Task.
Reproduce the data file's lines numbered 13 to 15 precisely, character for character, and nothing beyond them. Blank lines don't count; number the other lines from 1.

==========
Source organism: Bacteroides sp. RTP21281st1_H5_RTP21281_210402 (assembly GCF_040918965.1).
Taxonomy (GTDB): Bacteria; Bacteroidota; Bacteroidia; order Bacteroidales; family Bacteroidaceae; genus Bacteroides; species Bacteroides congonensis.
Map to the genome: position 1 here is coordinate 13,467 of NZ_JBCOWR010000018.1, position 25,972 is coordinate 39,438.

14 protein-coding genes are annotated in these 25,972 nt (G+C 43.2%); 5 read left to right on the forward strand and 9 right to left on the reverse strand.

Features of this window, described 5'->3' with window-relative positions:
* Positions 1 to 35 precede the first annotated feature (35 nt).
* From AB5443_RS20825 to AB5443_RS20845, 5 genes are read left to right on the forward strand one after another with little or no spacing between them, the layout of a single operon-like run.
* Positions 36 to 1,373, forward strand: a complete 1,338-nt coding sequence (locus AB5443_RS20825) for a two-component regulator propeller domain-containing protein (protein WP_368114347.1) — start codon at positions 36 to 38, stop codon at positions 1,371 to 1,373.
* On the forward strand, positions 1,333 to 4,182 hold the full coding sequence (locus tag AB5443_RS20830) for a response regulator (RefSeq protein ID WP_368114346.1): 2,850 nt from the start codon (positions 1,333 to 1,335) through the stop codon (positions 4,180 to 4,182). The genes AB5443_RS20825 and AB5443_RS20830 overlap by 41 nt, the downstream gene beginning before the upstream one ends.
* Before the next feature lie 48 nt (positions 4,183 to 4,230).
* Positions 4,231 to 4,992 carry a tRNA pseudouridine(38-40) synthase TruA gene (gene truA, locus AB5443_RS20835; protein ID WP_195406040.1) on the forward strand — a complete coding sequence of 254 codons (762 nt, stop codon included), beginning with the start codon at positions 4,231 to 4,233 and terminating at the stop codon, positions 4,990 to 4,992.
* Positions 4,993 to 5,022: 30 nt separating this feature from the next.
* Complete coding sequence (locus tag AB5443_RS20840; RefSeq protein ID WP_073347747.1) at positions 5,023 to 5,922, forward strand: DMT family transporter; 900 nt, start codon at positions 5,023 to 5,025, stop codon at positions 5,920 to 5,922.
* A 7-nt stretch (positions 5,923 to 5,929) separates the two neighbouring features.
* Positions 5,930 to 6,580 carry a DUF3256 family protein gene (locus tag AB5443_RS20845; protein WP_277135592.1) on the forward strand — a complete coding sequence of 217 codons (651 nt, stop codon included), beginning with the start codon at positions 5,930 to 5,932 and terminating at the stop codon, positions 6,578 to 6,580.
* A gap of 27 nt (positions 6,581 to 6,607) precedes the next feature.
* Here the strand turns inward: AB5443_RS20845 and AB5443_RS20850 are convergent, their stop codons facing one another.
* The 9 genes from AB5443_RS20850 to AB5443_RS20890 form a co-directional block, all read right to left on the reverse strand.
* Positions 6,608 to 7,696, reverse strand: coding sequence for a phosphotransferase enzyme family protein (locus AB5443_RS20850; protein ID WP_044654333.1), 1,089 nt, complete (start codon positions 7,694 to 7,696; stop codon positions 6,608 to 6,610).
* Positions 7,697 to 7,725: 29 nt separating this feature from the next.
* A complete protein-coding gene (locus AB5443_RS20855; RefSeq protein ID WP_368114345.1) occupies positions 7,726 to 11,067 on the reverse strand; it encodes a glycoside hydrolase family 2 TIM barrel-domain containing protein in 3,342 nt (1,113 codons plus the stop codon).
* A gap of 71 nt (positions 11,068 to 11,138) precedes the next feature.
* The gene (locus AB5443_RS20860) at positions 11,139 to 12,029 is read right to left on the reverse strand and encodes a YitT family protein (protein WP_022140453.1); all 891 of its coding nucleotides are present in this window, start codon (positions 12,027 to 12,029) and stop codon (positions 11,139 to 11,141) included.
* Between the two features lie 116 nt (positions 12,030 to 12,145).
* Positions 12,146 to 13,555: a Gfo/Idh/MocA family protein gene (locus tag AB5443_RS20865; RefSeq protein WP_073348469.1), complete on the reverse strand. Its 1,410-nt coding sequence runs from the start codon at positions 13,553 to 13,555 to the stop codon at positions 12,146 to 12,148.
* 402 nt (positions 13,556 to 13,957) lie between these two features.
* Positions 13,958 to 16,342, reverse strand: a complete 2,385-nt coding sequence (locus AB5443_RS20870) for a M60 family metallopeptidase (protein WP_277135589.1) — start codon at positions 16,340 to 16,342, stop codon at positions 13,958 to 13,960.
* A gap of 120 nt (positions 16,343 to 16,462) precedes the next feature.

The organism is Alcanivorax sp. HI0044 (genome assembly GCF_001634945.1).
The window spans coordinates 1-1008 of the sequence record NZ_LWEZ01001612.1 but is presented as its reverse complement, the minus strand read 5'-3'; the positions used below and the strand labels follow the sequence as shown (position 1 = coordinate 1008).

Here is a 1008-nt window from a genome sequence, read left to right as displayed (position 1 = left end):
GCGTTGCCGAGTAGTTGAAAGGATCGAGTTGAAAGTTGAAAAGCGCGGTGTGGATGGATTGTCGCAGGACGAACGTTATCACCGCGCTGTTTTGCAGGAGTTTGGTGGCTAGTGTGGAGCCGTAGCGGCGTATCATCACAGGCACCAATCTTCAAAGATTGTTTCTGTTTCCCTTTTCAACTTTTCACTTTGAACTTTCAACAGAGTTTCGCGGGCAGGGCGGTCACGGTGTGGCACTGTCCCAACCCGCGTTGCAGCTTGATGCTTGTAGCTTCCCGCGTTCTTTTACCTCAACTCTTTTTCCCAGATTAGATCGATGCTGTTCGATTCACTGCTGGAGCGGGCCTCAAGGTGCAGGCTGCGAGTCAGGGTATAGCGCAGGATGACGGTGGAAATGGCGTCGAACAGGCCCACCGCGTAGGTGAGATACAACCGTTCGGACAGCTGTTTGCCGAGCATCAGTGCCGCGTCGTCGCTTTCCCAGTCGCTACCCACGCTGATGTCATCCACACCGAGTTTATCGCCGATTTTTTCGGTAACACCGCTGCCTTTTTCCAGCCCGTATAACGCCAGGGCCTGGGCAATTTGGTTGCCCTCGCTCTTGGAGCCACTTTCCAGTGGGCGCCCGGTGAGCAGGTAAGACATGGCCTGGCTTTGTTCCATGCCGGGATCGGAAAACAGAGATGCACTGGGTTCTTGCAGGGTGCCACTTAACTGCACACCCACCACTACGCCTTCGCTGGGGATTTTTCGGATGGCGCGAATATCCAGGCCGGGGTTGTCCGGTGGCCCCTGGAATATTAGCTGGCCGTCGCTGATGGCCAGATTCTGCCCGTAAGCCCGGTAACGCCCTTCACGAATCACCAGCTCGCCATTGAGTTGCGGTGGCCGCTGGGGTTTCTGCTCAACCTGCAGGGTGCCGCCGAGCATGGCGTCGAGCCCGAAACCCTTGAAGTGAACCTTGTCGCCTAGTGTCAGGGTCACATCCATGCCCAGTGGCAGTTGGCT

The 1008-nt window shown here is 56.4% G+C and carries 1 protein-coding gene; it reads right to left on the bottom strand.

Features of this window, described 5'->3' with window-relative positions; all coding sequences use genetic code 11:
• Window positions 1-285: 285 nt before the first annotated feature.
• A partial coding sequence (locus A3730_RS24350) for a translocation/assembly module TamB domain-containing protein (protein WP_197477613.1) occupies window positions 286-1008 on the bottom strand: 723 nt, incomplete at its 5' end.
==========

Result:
* Complete coding sequence (locus tag AB5443_RS20840; RefSeq protein ID WP_073347747.1) at positions 5,023 to 5,922, forward strand: DMT family transporter; 900 nt, start codon at positions 5,023 to 5,025, stop codon at positions 5,920 to 5,922.
* A 7-nt stretch (positions 5,923 to 5,929) separates the two neighbouring features.
* Positions 5,930 to 6,580 carry a DUF3256 family protein gene (locus tag AB5443_RS20845; protein WP_277135592.1) on the forward strand — a complete coding sequence of 217 codons (651 nt, stop codon included), beginning with the start codon at positions 5,930 to 5,932 and terminating at the stop codon, positions 6,578 to 6,580.